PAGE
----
I'm Jonathan Mills and in this module we're going to start learning how to sign in with google. Now we've started down the path of building out a social media integration website. And all we've gotten to so far is building out an express generated site. So, we've got some routes and some basic express set up. But that's all we've done so far. So the first thing we're going to do is install Passport and start working with the Passport middleware. Passport is built almost exclusively on middleware that's going to interrupt your express routes and act on them and either redirect people out to Google. Or take what it gets back from Google and start adding it to your request objects so that you can use it for authenticated pieces of information. We're going to look at the Google console. We'll go out to developer. google. com and we'll build an application out there and let Google know what levels of access we need and what pieces of data we need. And then Google will give us a token that we can use to authenticate users against their Google credentials. We'll use the Google OAuth strategy and that'll do a lot o' the work for us when it comes to actually logging somebody in with Google. And then we'll use that Google profile data to display username and maybe a picture up on our website.

Adding in More Providers
I'm Jonathan Mills and in this module, we're going to start adding in some more OAuth providers. So we're working through building on a social media integration website. We've already got part of it working, we've got Google integration done. So in this module, we're going to start off by talking a little bit about code structure. Right now, everything's in app. js and we don't want to keep it there. We want to start moving it around a little bit. So we'll talk about where to put that code and how to break it out into something that's meaningful to us. We're going to talk about how to use passport to secure a route. So we're going to create a user's route and we're going to make sure that a user's logged in before they can get to that route, and we'll talk about how to do that. We're going to start in on Twitter integration. We'll do the Login with Twitter piece. Very similar to how we did Login with Google, we'll do Login with Twitter. And then we're going to do Facebook integration, we'll talk about what makes Facebook and Twitter a little different than Google, and how to deal with those differences. So we'll get those two pieces working.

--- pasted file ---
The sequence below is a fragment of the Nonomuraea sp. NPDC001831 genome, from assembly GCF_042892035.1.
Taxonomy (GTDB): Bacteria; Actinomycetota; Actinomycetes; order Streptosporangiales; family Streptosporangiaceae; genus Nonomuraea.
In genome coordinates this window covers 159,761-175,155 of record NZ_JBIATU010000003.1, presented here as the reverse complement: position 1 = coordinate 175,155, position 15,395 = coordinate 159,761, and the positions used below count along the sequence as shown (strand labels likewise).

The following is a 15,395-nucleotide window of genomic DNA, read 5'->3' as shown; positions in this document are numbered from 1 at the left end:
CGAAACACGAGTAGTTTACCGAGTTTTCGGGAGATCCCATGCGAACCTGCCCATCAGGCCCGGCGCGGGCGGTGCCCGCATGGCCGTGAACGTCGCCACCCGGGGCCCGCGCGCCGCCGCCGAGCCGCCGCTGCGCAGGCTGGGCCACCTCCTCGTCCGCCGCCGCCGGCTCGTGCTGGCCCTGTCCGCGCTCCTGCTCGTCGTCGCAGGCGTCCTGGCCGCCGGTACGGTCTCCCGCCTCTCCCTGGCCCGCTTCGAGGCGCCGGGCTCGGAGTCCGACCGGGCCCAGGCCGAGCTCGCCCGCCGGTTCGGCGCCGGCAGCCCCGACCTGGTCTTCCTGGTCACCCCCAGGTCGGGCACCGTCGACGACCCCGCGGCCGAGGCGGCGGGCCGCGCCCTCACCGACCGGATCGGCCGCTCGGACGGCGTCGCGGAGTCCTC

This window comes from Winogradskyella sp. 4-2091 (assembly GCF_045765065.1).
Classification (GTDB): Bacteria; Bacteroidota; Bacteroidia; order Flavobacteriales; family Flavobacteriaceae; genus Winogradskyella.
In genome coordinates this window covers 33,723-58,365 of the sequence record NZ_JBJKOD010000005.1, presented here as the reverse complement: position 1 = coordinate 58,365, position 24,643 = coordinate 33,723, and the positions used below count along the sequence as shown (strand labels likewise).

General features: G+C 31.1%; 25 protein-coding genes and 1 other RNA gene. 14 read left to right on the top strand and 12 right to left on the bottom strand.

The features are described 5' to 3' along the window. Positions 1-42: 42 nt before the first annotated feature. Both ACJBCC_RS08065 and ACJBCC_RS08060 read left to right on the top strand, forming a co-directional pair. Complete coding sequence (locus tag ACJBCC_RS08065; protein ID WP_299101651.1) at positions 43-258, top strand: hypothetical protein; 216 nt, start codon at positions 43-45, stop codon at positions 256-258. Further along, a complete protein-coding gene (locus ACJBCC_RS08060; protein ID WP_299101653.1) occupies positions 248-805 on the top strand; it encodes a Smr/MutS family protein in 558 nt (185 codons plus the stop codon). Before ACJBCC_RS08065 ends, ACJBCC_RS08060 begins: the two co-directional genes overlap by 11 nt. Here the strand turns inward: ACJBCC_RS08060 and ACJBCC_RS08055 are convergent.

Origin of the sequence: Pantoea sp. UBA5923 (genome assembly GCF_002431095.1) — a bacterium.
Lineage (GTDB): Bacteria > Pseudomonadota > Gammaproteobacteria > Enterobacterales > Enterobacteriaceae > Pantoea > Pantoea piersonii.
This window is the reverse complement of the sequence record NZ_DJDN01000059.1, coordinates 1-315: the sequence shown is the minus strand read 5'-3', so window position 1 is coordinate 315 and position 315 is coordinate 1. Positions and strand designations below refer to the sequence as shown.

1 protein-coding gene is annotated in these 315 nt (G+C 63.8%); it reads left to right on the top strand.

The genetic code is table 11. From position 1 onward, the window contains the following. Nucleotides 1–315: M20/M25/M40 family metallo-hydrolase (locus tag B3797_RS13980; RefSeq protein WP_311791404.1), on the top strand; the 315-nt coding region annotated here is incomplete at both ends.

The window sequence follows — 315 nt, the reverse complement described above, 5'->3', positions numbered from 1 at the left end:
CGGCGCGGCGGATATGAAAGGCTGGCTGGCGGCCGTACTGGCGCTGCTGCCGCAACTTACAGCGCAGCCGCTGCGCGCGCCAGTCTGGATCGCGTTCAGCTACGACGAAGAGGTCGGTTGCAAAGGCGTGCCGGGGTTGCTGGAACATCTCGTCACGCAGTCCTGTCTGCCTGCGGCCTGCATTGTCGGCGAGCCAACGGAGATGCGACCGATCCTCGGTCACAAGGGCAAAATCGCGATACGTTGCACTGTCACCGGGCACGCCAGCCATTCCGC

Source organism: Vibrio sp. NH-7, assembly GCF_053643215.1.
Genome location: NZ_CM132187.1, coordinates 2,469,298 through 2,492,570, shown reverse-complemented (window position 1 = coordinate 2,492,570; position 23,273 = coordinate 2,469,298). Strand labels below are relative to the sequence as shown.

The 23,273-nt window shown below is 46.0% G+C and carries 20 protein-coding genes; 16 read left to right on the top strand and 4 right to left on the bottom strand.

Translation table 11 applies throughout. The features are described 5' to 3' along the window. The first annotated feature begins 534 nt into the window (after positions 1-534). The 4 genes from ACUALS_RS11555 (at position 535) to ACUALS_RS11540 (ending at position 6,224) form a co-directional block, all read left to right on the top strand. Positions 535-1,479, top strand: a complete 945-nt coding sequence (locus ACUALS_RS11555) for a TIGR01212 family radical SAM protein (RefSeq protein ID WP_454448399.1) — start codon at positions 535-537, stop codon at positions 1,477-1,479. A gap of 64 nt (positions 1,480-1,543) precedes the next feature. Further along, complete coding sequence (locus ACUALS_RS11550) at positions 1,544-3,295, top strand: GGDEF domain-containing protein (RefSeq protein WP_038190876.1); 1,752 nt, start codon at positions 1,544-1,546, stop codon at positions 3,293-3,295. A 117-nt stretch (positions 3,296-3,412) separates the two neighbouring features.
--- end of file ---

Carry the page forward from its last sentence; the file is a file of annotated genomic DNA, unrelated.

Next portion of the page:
Calling OAuth Providers
I'm Jonathan Mills, and in this module we're going to start calling out to these other OAuth providers to pull data back using the token that we've gotten through our sign in process. So we're marching down this path of social media integration which means we're signing in with Google, Facebook and Twitter, and you've got the basics for how to sign in with just about any other social media platform out there that allows OAuth. Now in this module, we're going to start tying together those providers. Right now I can sign in with Google or I can sign in with Twitter. We're going to start by talking about how to have both a Google sign in and a Twitter sign in tied to the same user. We're going to start saving our user to MongoDB so that we can sign in with Google, save that to the database and then the next time we pull that user back up, we're pulling them out of the database. We're going to make calls out to the Twitter API and the Facebook API to start polling data back using that token that we have, that passports handing back to us from the social media platform.